Built to Last
Arnprior’s cultural heritage is evidenced in the churches, homes, commercial buildings and institutions, which reflect its economic, social and historical development – much of it owing to Scottish settlement and the development of great lumber mills.
First settled in the early 1800s, the town’s growth was spurred in 1825 by the arrival from Scotland of 100 families and their leader Laird McNab. The community grew again in the mid-nineteenth century with the development of the lumber industry promoted by Daniel McLachlin.
Today, the town boasts dozens of homes and businesses – many of which merit heritage designation – dating back to Arnprior’s early settlement. For instance, The Emmanuel Anglican Church was built in 1869 on land donated by Daniel McLachlin. The recently revitalized St. John Chrysostom Church was constructed before 1873. In 1890 St. Andrew’s Presbyterian – the Stone Church, was built. It is now home to the Grace St. Andrew’s United Church congregation.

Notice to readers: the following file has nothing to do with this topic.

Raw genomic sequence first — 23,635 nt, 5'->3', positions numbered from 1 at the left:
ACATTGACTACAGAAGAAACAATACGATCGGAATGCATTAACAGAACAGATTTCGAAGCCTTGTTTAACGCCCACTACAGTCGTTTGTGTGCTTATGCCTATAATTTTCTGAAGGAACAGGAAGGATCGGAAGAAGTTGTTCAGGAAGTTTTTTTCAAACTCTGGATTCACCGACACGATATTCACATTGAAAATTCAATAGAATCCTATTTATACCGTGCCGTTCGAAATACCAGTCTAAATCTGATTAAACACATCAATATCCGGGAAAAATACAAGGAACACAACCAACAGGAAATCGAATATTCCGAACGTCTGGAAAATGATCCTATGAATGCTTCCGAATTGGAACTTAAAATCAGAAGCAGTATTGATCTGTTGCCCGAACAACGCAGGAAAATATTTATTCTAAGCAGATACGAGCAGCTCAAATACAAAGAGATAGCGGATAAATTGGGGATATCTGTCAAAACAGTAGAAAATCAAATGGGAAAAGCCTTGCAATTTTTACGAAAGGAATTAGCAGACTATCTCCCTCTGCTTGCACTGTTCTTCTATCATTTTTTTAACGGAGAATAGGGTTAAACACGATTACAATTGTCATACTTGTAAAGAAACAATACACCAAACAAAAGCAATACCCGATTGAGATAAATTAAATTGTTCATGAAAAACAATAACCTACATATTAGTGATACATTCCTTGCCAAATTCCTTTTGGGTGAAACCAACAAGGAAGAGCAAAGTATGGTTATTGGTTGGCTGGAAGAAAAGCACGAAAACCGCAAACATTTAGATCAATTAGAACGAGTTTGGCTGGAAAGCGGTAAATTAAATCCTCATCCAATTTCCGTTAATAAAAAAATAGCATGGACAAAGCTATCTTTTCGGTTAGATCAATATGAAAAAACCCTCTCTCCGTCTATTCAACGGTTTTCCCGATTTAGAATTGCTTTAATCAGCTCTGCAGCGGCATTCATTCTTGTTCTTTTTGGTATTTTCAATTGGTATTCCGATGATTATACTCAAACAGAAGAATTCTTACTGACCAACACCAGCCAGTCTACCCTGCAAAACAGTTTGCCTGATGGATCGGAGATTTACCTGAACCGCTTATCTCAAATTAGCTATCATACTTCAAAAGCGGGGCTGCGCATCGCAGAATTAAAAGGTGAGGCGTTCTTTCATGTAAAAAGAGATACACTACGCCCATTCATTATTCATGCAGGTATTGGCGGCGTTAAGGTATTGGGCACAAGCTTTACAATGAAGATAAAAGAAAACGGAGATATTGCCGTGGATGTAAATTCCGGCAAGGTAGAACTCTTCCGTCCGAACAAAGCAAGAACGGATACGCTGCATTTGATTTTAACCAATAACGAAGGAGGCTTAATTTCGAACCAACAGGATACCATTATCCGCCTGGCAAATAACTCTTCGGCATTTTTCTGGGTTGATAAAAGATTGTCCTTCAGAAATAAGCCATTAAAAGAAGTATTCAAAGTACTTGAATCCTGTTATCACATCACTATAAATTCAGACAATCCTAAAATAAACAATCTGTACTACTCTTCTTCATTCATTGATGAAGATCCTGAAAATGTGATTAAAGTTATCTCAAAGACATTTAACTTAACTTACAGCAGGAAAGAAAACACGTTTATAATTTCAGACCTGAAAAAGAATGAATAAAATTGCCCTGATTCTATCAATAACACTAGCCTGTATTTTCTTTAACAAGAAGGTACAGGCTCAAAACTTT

In the downtown core there are many buildings dating back to the mid- and late-nineteenth century. These include the O’Brien Theatre, Guardian Drug Store, The Campbell Block, the Bank of Nova Scotia, and Arnprior’s most famous edifice, the D.A. Gillies Building, which houses the Arnprior and District Museum.